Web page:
The wireless device 1201 also includes memory 1205. The memory 1205 may be any electronic component capable of storing electronic information. The memory 1205 may be embodied as random access memory (RAM), read only memory (ROM), magnetic disk storage media, optical storage media, flash memory devices in RAM, on-board memory included with the processor, EPROM memory, EEPROM memory, registers, and so forth, including combinations thereof.

Data 1207 and instructions 1209 may be stored in the memory 1205. The instructions 1209 may be executable by the processor 1203 to implement the methods disclosed herein. Executing the instructions 1209 may involve the use of the data 1207 that is stored in the memory 1205. When the processor 1203 executes the instructions 1209, various portions of the instructions 1209a may be loaded onto the processor 1203, and various pieces of data 1207a may be loaded onto the processor 1203.

The wireless device 1201 may also include a transmitter 1211 and a receiver 1213 to allow transmission and reception of signals to and from the wireless device 1201. The transmitter 1211 and receiver 1213 may be collectively referred to as a transceiver 1215. An antenna 1217 may be electrically coupled to the transceiver 1215. The wireless device 1201 may also include (not shown) multiple transmitters, multiple receivers, multiple transceivers and/or multiple antenna.

The various components of the wireless device 1201 may be coupled together by one or more buses, which may include a power bus, a control signal bus, a status signal bus, a data bus, etc. For the sake of clarity, the various buses are illustrated in FIG. 12 as a bus system 1219.

The techniques described herein may be used for various communication systems, including communication systems that are based on an orthogonal multiplexing scheme. Examples of such communication systems include Orthogonal Frequency Division Multiple Access (OFDMA) systems, Single-Carrier Frequency Division Multiple Access (SC-FDMA) systems, and so forth. An OFDMA system utilizes orthogonal frequency division multiplexing (OFDM), which is a modulation technique that partitions the overall system bandwidth into multiple orthogonal sub-carriers. These sub-carriers may also be called tones, bins, etc. With OFDM, each sub-carrier may be independently modulated with data. An SC-FDMA system may utilize interleaved FDMA (IFDMA) to transmit on sub-carriers that are distributed across the system bandwidth, localized FDMA (LFDMA) to transmit on a block of adjacent sub-carriers, or enhanced FDMA (EFDMA) to transmit on multiple blocks of adjacent sub-carriers. In general, modulation symbols are sent in the frequency domain with OFDM and in the time domain with SC-FDMA.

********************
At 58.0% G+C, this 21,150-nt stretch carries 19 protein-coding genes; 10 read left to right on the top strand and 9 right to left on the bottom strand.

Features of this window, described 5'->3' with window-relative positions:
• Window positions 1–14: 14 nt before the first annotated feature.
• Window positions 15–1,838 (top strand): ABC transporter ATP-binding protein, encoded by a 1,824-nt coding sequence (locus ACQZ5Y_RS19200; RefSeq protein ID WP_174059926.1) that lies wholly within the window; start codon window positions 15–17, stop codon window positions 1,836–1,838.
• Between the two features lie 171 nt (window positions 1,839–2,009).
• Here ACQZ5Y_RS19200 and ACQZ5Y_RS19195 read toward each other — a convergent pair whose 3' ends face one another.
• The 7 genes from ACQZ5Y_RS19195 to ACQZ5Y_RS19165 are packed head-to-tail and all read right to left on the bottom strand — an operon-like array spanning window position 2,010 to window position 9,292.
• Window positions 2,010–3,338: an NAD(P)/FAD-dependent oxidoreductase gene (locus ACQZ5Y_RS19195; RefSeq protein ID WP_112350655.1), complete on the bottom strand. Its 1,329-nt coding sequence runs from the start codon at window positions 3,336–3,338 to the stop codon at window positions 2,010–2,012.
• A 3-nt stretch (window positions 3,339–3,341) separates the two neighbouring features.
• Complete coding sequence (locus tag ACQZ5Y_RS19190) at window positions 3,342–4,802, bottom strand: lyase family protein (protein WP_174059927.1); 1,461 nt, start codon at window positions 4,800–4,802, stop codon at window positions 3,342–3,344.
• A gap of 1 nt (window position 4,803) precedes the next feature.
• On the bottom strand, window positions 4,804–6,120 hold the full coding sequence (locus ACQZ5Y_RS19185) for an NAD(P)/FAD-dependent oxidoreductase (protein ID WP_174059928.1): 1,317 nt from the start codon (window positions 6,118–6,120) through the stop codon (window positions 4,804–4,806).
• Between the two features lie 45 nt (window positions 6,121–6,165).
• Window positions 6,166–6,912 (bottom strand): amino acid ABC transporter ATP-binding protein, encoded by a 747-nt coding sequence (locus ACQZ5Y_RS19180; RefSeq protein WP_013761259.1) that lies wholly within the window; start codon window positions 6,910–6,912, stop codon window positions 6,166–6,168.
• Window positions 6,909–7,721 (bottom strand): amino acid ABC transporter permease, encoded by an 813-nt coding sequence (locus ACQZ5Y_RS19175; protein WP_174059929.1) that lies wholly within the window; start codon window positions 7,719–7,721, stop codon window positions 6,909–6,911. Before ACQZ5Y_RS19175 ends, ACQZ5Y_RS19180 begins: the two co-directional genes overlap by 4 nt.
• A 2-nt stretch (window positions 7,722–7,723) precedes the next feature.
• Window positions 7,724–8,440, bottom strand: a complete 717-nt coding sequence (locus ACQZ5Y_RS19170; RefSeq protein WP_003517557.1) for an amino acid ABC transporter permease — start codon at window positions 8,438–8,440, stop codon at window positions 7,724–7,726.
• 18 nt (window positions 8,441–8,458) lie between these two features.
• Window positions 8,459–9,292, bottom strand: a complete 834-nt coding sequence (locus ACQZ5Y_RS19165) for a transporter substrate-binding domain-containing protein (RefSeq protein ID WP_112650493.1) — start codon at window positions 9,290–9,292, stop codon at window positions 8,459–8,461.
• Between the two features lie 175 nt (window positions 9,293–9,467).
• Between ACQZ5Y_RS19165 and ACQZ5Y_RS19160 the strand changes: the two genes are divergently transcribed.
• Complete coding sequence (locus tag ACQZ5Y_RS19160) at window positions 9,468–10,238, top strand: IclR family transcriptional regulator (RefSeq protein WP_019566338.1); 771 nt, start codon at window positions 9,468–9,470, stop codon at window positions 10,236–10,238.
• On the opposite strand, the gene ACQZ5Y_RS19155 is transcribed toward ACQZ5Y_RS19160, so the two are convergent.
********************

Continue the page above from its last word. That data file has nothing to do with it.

The term “determining” encompasses a wide variety of actions and, therefore, “determining” can include calculating, computing, processing, deriving, investigating, looking up (e.g., looking up in a table, a database or another data structure), ascertaining and the like. Also, “determining” can include receiving (e.g., receiving information), accessing (e.g., accessing data in a memory) and the like. Also, “determining” can include resolving, selecting, choosing, establishing and the like.

The phrase “based on” does not mean “based only on,” unless expressly specified otherwise. In other words, the phrase “based on” describes both “based only on” and “based at least on.”

The term “processor” should be interpreted broadly to encompass a general purpose processor, a central processing unit (CPU), a microprocessor, a digital signal processor (DSP), a controller, a microcontroller, a state machine, and so forth. Under some circumstances, a “processor” may refer to an application specific integrated circuit (ASIC), a programmable logic device (PLD), a field programmable gate array (FPGA), etc. The term “processor” may refer to a combination of processing devices, e.g., a combination of a DSP and a microprocessor, a plurality of microprocessors, one or more microprocessors in conjunction with a DSP core, or any other such configuration.